Ray-tracing is one of those next-gen buzzwords that's difficult to get excited about. It doesn't help, of course, that it sounds like something Captain Kirk would shout from the command chair of the USS Enterprise, when science fiction was all retrofuturist neologisms and abstract jargon.
Like that of virtual reality, ray-tracing is something that needs to be experienced in order to truly understand the appeal of it. It's a rendering technique that suddenly makes sense as soon as you try it out for yourself, which is much needed after years of scratching your head at every new article calling it a game-changer for the interactive medium.
And I should know. I've been hearing about ray-tracing for what seems like forever, and other than offering "improved lighting", I wasn't really sure what the fuss was about. Then Sony and Microsoft started using the feature as a calling card for its next gen consoles, the PS5 and Xbox Series X, leaving me wondering whether I had missed something about its significance for the world of video game graphics. It turns out I very much had.
Everybody loves ray-tracing
A common misconception is that ray-tracing is a feature for the future – i.e. something that's coming, and not quite here yet – but the technology is far more accessible than many might assume. Nvidia, for example, has been producing ray-tracing supported graphics cards for a while, with its GeForce RTX range now included in a number of high-end gaming PCs, or available to purchase separately to install within your existing system.
Several games to recently release on PC have supported ray-tracing as a result, from Call of Duty: Modern Warfare to Wolfenstein: Youngblood, but of all the titles available, it was Minecraft that finally converted me to the ray-tracing faithful. Yep, the game that offers the best showcase for one of the most cutting edge features of the next generation is a notoriously low-res survival crafting game that originally released as an experimental indie over a decade ago.
Minecraft's very design as a creation toolkit has made it ideal as a digital showroom for Nvidia to demonstrate the power of ray-tracing. The Minecraft RTX beta, free to download for anyone who owns a copy of the base game, is a veritable theme park of sights and spectacles, as Nvidia has worked with a number of immensely talented Minecraft creators to design worlds and hubs that showcase ray-tracing in all its visual glory.
Aquatic Adventure, for example, is an oceanic paradise built by Dr_Bond that beautifully highlights how real time ray-tracing can drastically improve water effects, and the player's interaction with underwater environments. Another is the Color, Light and Shadow showcase from PearlescentMoon, which deploys tools such as infinity mirrors to demonstrate the scarily realistic fidelity of RTX's recursive reflection tech.
There's dozens of these world packs available to download and explore, each one making their own wordless case for ray-tracing's existence, while also exemplifying the tech's perks beyond its immediate value as a new form of interactive eye candy. If ray-tracing is capable of inspiring some of the best work from esteemed members of the Minecraft modding community, for example, imagine what fully-resourced studios will be able to do with it for your next-gen blockbuster titles.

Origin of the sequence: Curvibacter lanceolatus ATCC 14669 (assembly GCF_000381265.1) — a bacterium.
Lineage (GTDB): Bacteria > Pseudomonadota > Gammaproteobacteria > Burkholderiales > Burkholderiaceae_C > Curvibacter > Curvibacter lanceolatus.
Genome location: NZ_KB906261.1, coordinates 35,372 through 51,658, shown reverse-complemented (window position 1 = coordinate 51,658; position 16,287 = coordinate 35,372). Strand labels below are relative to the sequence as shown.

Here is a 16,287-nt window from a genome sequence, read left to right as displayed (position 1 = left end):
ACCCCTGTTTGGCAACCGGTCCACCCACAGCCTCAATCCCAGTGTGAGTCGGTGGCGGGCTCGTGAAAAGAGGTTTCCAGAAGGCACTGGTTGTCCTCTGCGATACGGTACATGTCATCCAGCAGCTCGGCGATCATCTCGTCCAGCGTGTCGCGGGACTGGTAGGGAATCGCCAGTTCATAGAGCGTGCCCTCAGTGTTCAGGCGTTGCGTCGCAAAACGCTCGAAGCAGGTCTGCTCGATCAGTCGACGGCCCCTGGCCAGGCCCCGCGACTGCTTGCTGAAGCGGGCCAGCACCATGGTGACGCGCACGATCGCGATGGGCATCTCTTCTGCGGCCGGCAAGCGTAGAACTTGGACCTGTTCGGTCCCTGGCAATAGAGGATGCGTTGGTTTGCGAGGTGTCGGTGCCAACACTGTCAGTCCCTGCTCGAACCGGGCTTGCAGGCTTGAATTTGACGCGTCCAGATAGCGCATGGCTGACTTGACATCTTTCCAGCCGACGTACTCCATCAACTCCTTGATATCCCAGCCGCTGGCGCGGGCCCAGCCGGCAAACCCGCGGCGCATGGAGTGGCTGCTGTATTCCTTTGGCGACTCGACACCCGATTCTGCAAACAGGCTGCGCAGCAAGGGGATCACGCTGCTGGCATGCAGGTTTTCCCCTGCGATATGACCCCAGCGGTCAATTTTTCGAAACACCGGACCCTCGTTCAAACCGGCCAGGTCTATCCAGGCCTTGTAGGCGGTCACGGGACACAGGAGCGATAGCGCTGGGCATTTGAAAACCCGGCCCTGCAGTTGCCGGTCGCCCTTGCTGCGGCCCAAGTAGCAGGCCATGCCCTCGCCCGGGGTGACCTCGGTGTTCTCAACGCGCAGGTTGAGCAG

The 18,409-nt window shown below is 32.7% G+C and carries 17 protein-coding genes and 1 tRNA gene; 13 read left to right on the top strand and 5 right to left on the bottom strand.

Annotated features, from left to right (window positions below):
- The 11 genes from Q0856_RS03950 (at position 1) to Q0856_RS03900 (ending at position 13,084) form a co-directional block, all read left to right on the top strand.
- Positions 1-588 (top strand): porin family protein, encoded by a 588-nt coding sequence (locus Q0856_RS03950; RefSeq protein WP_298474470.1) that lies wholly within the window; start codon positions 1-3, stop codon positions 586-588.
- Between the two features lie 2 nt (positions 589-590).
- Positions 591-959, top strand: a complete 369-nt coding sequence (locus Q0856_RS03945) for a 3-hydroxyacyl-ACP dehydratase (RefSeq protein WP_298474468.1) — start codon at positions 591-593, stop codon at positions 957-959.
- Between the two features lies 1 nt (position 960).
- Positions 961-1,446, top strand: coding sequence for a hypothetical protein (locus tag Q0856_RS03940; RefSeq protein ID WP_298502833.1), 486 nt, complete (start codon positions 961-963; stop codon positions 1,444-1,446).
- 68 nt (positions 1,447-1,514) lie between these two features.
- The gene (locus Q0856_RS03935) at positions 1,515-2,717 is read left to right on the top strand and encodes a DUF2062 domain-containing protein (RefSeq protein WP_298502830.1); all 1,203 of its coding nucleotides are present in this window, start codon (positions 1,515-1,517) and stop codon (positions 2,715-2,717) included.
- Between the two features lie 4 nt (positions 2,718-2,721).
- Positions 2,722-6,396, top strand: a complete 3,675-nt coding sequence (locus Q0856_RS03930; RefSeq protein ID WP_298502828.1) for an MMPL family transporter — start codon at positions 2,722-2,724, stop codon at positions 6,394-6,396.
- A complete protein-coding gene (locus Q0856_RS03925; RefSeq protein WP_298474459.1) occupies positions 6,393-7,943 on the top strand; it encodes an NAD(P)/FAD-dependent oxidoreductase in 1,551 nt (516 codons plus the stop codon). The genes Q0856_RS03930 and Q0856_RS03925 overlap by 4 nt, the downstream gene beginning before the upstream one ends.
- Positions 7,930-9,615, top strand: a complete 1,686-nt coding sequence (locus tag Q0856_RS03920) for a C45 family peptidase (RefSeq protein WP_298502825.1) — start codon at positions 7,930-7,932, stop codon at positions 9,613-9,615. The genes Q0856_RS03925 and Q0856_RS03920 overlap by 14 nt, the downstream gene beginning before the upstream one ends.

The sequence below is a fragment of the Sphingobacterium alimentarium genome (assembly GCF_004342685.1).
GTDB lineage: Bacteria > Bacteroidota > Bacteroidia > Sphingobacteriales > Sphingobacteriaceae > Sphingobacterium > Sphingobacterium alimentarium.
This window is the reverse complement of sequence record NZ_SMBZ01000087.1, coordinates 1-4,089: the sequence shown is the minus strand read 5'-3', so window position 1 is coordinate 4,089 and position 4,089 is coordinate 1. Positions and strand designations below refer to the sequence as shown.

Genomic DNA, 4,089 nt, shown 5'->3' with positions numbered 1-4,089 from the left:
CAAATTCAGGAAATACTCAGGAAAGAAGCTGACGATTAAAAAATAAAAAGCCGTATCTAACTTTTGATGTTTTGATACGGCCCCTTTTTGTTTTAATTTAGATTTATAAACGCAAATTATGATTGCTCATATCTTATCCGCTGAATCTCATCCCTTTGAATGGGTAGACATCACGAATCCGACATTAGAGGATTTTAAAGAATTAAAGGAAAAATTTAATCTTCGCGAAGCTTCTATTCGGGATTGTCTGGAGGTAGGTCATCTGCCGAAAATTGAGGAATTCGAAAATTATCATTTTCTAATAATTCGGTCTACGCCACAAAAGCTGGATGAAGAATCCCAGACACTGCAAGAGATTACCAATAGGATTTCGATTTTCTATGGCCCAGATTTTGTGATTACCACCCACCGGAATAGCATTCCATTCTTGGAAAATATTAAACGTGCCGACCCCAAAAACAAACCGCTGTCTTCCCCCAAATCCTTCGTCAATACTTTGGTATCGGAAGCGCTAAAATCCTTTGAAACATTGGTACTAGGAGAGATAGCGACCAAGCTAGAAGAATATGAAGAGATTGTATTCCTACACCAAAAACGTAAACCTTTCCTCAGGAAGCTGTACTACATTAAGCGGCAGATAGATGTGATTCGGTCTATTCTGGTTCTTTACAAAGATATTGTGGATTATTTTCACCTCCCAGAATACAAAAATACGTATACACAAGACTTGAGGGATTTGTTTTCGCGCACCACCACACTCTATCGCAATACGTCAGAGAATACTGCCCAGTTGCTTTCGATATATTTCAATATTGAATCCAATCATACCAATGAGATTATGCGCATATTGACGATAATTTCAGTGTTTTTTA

It also helps that Minecraft's inherently modest visual style gives ray-tracing the space and stage to really speak for itself. It's not fighting for attention amongst a host of other particle effects, shaders, and polygons, but instead painting new shapes on Mojang's minimalist canvas.
Again, I can't do justice to the effects of ray-tracing just by describing it, as the extent to which it enriches your relationship to the game world transcends the limitations of second-hand accounts. Nevertheless, by approximating the full spectrum of light in all its modulations, from the flickering glows of a firepit to the refracted shimmers bobbing gently on the ocean's surface, ray-tracing adds a new depth of field to Minecraft that reframed my entire perception of the space I was in.
It's an eye-opening insight into the behaviour and properties of light itself, not to mention the way in which our brains subconsciously decode reams of information from whatever image our eyes are receiving at any one time. Until now, video games have been able to emulate light on the surface level, deploying god rays and lens flare to conjure the illusion of reality. But ray-tracing feels like we're finally on the last steps to recreating the science and magic of light in real-time, and it's disarmingly astonishing.
That it took Minecraft for me to reach that conclusion is both a testament to the technology and the game itself, but I'm also now far more excited to see what AAA studios can do with this infrastructure for the next-generation of industry visuals. There's been lots of talk about how the graphical jump from this console cycle to the next won't be as drastic as the ones that have come before, but seeing ray-tracing for myself has made me second guess that assumption.
It's made me wonder if we're not going to be able to truly appreciate the PS5 and Xbox Series X's graphical fidelity until we get the chance to play the consoles for ourselves later this year, where this secret weapon of the next generation will be able to finally deliver on its potential.
For more, be sure to check out all the biggest upcoming games of 2020 on the way, or watch the trailer for Spider-Man: Miles Morales below.